The role of local differences in pollutant deposition on spruce growth dynamics at selected mountain ridges in Poland
The main goal of this study is to reveal that existing spatial differences in spruce growth dynamics are controlled in considerable extent by atmospheric pollutant deposition, which by itself shows large spatial and temporal variations. Some results of experiments conducted in mountainous regions in the Central Europe indicate that such dependence really exists and the largest spatial variations of forest degradation stem from direct deposition of fog/cloud droplets called also ‘fog drip' or ‘horizontal precipitation'. In places where pollutant deposition via fog is considerable and locally even larger than that via precipitation i.e. in the belt of subalpine spruce forest, this dependence is especially strict. On the other hand the spatial variations of precipitation related deposition have surprisingly little influence on the observed spruce growth dynamics. According to some experiments the width of annual increments at spruce trees in lower subalpine zone is related mainly to a given tree age rather than to pollutant deposition field. Another substantial task is to demonstrate the influence of changing pollutant deposition rates over the last 60 years on spruce growth dynamics.
One of the most important research methods, which enable trees condition inventory and reconstruction of the growth dynamics in the past, is dendrochronology. This method allows the analysis of present and past tree health condition, which is extremely important in the context of strongly changing pollutant deposition structure and efficiency. The study area will contain selected Central European mid-mountain ranges located on Polish territory: Karkonosze Mts., Izera Mts., Orlickie and Bystrzyckie Mts., Table Mts., Śnieżnik Massif, Beskid Śląski i Żywiecki, Gorce Mts. and the Tatra Mts. (as a representation of the high mountains). These areas are currently covered in large extent by coniferous mountain forests with diverse degree of damage and unequal defoliation rate, preasumably related to spatial differences in pollutant deposition.
The research allow to recognize the scale, structure and mechanisms of atmospheric pollutant deposition and then to understand the relationships between deposition field and detrimental changes in subalpine spruce ecosystems. In the context of changes in pollutants emission and deposition observed during last decades, it is particularly important to examine: how the dynamics of spruce have changed; have these ecosystems come back to equilibrium after ecological disaster; in which extent still observed local outreaching of critical loads - particularly in case of total nitrogen at sites with the enhanced fog deposition – consists a limiting factor for spruce forest growth. The identification of a strong signal at forest stands exposed to intense fog deposition will contribute to better understanding of this interaction as well as its temporal variations. The most intense forest destruction was observed at the sites with effective fog deposition: upper parts of western to north-western slopes (windward to prevailing airflow) and at forested mountain summits. Further deforestation was stopped in the mid-1990s, after substantial reduction of anthropogenic emission, mainly from neighboring large power plants.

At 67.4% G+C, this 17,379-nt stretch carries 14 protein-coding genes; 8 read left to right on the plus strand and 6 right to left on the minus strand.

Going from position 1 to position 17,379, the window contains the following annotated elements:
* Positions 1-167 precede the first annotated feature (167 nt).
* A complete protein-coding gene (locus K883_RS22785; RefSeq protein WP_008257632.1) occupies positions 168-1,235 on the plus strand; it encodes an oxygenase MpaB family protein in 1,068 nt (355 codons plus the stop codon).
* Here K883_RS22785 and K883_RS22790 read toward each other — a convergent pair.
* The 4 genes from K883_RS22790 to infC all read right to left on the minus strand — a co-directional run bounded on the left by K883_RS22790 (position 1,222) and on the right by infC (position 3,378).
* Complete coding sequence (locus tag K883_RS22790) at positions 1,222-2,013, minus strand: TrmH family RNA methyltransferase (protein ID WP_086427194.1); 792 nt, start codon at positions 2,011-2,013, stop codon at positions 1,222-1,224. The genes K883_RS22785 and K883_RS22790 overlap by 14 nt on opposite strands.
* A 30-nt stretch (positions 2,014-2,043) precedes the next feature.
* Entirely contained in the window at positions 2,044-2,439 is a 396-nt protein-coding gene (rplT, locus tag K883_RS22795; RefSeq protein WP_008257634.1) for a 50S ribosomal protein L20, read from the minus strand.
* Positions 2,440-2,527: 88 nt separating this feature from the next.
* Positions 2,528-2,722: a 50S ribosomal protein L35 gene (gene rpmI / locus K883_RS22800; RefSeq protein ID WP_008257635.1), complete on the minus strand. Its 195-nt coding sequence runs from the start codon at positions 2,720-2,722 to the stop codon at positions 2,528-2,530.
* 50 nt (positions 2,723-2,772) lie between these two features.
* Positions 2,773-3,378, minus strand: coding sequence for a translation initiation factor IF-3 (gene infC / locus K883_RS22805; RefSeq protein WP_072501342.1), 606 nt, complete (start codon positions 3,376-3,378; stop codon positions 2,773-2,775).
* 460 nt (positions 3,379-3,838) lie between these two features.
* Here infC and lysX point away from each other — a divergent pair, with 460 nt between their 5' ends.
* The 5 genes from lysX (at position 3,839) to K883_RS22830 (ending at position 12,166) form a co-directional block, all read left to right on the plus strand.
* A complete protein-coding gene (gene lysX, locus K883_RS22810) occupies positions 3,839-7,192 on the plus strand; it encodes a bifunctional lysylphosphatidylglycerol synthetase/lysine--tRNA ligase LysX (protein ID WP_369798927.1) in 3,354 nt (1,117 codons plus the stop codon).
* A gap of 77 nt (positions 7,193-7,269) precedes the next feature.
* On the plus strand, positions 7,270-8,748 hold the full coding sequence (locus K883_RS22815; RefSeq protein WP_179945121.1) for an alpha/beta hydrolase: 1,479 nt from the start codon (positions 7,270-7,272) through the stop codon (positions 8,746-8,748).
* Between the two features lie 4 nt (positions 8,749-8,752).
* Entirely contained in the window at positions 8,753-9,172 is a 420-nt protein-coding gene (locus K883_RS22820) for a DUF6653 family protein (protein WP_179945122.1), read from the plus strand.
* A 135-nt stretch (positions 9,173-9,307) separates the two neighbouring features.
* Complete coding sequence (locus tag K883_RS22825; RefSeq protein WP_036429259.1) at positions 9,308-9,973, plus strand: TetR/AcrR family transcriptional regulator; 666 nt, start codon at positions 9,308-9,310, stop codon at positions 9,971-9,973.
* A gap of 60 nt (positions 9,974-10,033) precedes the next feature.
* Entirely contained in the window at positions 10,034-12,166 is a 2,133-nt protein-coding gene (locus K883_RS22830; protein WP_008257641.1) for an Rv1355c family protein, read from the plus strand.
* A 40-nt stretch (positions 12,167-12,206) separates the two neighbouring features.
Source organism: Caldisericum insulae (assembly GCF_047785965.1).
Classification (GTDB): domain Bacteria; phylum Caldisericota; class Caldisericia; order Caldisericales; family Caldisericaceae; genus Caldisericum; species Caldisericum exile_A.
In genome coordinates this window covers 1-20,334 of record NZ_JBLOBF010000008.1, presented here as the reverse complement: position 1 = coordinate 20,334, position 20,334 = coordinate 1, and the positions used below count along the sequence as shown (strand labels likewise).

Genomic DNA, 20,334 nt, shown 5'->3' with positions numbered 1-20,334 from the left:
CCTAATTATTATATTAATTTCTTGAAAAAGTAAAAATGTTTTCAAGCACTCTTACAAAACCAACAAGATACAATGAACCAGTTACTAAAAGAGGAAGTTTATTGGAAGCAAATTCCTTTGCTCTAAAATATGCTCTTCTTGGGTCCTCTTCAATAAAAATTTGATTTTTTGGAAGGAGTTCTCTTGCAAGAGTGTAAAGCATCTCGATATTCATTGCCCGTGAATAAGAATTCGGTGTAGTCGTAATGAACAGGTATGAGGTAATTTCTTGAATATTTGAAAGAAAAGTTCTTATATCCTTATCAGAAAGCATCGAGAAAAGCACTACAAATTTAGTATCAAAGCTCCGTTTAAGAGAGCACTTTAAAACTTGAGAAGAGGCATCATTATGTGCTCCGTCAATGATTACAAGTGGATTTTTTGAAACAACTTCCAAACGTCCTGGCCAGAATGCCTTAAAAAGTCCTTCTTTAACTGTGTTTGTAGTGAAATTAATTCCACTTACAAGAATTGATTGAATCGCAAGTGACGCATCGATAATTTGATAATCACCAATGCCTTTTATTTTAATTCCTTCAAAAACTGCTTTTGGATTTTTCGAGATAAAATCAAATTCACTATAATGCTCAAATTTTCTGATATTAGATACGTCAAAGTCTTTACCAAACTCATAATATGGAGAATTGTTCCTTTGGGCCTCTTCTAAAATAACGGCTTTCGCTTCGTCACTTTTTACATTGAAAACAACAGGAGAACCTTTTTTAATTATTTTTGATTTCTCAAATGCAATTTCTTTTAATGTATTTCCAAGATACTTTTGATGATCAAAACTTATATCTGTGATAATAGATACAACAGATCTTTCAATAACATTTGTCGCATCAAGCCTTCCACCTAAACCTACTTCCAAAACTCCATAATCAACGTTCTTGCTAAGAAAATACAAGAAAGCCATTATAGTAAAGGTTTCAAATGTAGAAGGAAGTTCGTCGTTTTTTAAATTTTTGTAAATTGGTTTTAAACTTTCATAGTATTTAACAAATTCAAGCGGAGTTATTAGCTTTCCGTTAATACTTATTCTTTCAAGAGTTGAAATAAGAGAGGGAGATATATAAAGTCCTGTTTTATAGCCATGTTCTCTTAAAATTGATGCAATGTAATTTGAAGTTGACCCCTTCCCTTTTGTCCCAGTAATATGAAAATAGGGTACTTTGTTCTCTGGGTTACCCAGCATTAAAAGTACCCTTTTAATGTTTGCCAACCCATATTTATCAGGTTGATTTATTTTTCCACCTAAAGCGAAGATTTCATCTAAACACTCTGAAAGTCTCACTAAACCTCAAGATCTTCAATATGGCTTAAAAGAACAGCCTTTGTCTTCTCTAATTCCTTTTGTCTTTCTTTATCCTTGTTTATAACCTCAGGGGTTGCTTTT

The health status of the drilled trees is closely correlated with the spatial variability of fog deposition, showing only slight growth reductions at foothill reference sites where fog deposition is negligible. The ratio of annual growth in 1980s to 1950 is as low as 0.2-0.3 at the windward subalpine sites. In the subalpine spruce forests at leeward, eastern slopes growth reduction is significantly smaller, reaching 0.5-0.6 of the 1950s value. It is also interesting that for the last two decades a significant regeneration of conifers has been observed. Concluding, dendrochronological methods appear to be decisive for testing the hypothetical role of fog deposition for the health status of montane Norway spruce stands.